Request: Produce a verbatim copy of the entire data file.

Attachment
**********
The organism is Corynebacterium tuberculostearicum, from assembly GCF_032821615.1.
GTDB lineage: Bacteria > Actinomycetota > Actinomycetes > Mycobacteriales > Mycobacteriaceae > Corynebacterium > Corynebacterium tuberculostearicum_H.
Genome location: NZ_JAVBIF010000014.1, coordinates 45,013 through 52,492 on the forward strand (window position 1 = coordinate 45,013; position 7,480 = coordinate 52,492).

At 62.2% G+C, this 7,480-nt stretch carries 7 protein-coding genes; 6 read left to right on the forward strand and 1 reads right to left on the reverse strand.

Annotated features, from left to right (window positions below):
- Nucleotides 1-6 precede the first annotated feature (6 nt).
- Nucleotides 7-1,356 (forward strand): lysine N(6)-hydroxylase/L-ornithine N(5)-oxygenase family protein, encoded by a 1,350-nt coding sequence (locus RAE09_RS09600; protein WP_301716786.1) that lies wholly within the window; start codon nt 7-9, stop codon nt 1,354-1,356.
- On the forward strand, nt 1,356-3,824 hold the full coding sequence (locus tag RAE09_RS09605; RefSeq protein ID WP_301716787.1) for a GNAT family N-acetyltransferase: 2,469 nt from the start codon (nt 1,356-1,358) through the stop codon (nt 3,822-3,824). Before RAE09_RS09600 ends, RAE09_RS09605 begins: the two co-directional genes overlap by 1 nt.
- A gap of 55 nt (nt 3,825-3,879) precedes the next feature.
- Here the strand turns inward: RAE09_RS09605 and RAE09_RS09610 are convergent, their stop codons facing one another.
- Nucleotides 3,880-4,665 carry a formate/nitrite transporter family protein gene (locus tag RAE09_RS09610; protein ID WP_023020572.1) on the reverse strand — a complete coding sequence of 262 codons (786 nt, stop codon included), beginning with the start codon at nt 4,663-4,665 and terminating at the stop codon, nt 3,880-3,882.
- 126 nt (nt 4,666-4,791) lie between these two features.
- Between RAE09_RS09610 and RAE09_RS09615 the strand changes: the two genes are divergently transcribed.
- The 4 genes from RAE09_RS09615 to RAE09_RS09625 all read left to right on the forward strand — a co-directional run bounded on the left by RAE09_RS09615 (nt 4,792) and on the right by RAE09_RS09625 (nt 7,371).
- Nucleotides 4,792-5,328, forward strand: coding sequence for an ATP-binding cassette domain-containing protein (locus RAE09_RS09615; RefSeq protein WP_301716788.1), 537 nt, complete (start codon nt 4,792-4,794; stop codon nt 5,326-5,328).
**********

The organism is Corynebacterium tuberculostearicum, from assembly GCF_032821615.1.
GTDB lineage: Bacteria > Actinomycetota > Actinomycetes > Mycobacteriales > Mycobacteriaceae > Corynebacterium > Corynebacterium tuberculostearicum_H.
Genome location: NZ_JAVBIF010000014.1, coordinates 45,013 through 52,492 on the forward strand (window position 1 = coordinate 45,013; position 7,480 = coordinate 52,492).

At 62.2% G+C, this 7,480-nt stretch carries 7 protein-coding genes; 6 read left to right on the forward strand and 1 reads right to left on the reverse strand.

Annotated features, from left to right (window positions below):
- Nucleotides 1-6 precede the first annotated feature (6 nt).
- Nucleotides 7-1,356 (forward strand): lysine N(6)-hydroxylase/L-ornithine N(5)-oxygenase family protein, encoded by a 1,350-nt coding sequence (locus RAE09_RS09600; protein WP_301716786.1) that lies wholly within the window; start codon nt 7-9, stop codon nt 1,354-1,356.
- On the forward strand, nt 1,356-3,824 hold the full coding sequence (locus tag RAE09_RS09605; RefSeq protein ID WP_301716787.1) for a GNAT family N-acetyltransferase: 2,469 nt from the start codon (nt 1,356-1,358) through the stop codon (nt 3,822-3,824). Before RAE09_RS09600 ends, RAE09_RS09605 begins: the two co-directional genes overlap by 1 nt.
- A gap of 55 nt (nt 3,825-3,879) precedes the next feature.
- Here the strand turns inward: RAE09_RS09605 and RAE09_RS09610 are convergent, their stop codons facing one another.
- Nucleotides 3,880-4,665 carry a formate/nitrite transporter family protein gene (locus tag RAE09_RS09610; protein ID WP_023020572.1) on the reverse strand — a complete coding sequence of 262 codons (786 nt, stop codon included), beginning with the start codon at nt 4,663-4,665 and terminating at the stop codon, nt 3,880-3,882.
- 126 nt (nt 4,666-4,791) lie between these two features.
- Between RAE09_RS09610 and RAE09_RS09615 the strand changes: the two genes are divergently transcribed.
- The 4 genes from RAE09_RS09615 to RAE09_RS09625 all read left to right on the forward strand — a co-directional run bounded on the left by RAE09_RS09615 (nt 4,792) and on the right by RAE09_RS09625 (nt 7,371).
- Nucleotides 4,792-5,328, forward strand: coding sequence for an ATP-binding cassette domain-containing protein (locus RAE09_RS09615; RefSeq protein WP_301716788.1), 537 nt, complete (start codon nt 4,792-4,794; stop codon nt 5,326-5,328).